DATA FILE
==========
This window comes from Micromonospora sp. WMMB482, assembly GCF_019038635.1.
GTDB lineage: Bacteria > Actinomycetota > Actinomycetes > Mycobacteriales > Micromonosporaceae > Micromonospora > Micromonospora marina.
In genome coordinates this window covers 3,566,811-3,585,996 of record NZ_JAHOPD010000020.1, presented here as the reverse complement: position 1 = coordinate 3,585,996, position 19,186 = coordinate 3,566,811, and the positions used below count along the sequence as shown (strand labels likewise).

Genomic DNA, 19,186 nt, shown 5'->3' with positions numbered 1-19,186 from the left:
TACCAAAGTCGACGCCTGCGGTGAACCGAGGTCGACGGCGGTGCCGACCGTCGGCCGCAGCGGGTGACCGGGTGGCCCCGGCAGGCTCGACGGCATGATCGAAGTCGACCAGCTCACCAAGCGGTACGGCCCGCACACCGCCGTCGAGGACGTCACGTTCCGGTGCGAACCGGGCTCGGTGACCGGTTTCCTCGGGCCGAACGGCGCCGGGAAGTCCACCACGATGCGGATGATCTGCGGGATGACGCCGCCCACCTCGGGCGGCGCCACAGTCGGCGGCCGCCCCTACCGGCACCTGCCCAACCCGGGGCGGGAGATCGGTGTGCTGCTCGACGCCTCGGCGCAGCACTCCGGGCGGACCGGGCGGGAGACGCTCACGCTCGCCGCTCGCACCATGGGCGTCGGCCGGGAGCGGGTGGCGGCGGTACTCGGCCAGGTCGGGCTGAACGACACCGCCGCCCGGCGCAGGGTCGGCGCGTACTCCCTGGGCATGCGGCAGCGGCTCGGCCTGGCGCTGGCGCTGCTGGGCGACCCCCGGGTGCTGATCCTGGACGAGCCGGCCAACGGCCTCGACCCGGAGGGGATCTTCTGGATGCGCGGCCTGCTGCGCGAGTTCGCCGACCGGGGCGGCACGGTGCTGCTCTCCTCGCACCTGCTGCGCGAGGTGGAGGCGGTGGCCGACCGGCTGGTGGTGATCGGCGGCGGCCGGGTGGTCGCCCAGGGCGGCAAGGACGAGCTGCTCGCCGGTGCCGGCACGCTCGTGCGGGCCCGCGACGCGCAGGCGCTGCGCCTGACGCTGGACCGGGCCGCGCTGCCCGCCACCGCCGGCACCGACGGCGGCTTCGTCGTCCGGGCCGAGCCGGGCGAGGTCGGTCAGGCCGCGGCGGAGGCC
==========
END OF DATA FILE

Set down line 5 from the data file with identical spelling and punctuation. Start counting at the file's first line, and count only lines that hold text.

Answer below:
TACCAAAGTCGACGCCTGCGGTGAACCGAGGTCGACGGCGGTGCCGACCGTCGGCCGCAGCGGGTGACCGGGTGGCCCCGGCAGGCTCGACGGCATGATCGAAGTCGACCAGCTCACCAAGCGGTACGGCCCGCACACCGCCGTCGAGGACGTCACGTTCCGGTGCGAACCGGGCTCGGTGACCGGTTTCCTCGGGCCGAACGGCGCCGGGAAGTCCACCACGATGCGGATGATCTGCGGGATGACGCCGCCCACCTCGGGCGGCGCCACAGTCGGCGGCCGCCCCTACCGGCACCTGCCCAACCCGGGGCGGGAGATCGGTGTGCTGCTCGACGCCTCGGCGCAGCACTCCGGGCGGACCGGGCGGGAGACGCTCACGCTCGCCGCTCGCACCATGGGCGTCGGCCGGGAGCGGGTGGCGGCGGTACTCGGCCAGGTCGGGCTGAACGACACCGCCGCCCGGCGCAGGGTCGGCGCGTACTCCCTGGGCATGCGGCAGCGGCTCGGCCTGGCGCTGGCGCTGCTGGGCGACCCCCGGGTGCTGATCCTGGACGAGCCGGCCAACGGCCTCGACCCGGAGGGGATCTTCTGGATGCGCGGCCTGCTGCGCGAGTTCGCCGACCGGGGCGGCACGGTGCTGCTCTCCTCGCACCTGCTGCGCGAGGTGGAGGCGGTGGCCGACCGGCTGGTGGTGATCGGCGGCGGCCGGGTGGTCGCCCAGGGCGGCAAGGACGAGCTGCTCGCCGGTGCCGGCACGCTCGTGCGGGCCCGCGACGCGCAGGCGCTGCGCCTGACGCTGGACCGGGCCGCGCTGCCCGCCACCGCCGGCACCGACGGCGGCTTCGTCGTCCGGGCCGAGCCGGGCGAGGTCGGTCAGGCCGCGGCGGAGGCC